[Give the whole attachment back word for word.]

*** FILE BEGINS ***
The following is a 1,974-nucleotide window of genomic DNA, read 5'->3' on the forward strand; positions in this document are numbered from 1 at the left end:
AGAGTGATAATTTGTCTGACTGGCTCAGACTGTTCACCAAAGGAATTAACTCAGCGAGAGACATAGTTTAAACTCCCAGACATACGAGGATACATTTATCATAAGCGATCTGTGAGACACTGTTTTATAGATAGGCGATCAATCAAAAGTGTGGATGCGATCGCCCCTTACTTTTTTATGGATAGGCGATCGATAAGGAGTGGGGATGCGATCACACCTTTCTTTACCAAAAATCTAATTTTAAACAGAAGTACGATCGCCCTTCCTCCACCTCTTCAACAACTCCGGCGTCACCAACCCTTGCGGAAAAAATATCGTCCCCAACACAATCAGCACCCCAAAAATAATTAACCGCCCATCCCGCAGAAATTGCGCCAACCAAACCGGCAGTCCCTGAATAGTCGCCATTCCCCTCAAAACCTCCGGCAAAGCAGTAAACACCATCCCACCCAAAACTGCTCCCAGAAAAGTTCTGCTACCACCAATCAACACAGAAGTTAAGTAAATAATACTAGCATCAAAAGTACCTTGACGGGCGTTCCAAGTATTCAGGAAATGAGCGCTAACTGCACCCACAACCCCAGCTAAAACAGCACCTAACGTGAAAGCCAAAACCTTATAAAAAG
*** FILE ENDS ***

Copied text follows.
The following is a 1,974-nucleotide window of genomic DNA, read 5'->3' on the forward strand; positions in this document are numbered from 1 at the left end:
AGAGTGATAATTTGTCTGACTGGCTCAGACTGTTCACCAAAGGAATTAACTCAGCGAGAGACATAGTTTAAACTCCCAGACATACGAGGATACATTTATCATAAGCGATCTGTGAGACACTGTTTTATAGATAGGCGATCAATCAAAAGTGTGGATGCGATCGCCCCTTACTTTTTTATGGATAGGCGATCGATAAGGAGTGGGGATGCGATCACACCTTTCTTTACCAAAAATCTAATTTTAAACAGAAGTACGATCGCCCTTCCTCCACCTCTTCAACAACTCCGGCGTCACCAACCCTTGCGGAAAAAATATCGTCCCCAACACAATCAGCACCCCAAAAATAATTAACCGCCCATCCCGCAGAAATTGCGCCAACCAAACCGGCAGTCCCTGAATAGTCGCCATTCCCCTCAAAACCTCCGGCAAAGCAGTAAACACCATCCCACCCAAAACTGCTCCCAGAAAAGTTCTGCTACCACCAATCAACACAGAAGTTAAGTAAATAATACTAGCATCAAAAGTACCTTGACGGGCGTTCCAAGTATTCAGGAAATGAGCGCTAACTGCACCCACAACCCCAGCTAAAACAGCACCTAACGTGAAAGCCAAAACCTTATAAAAAG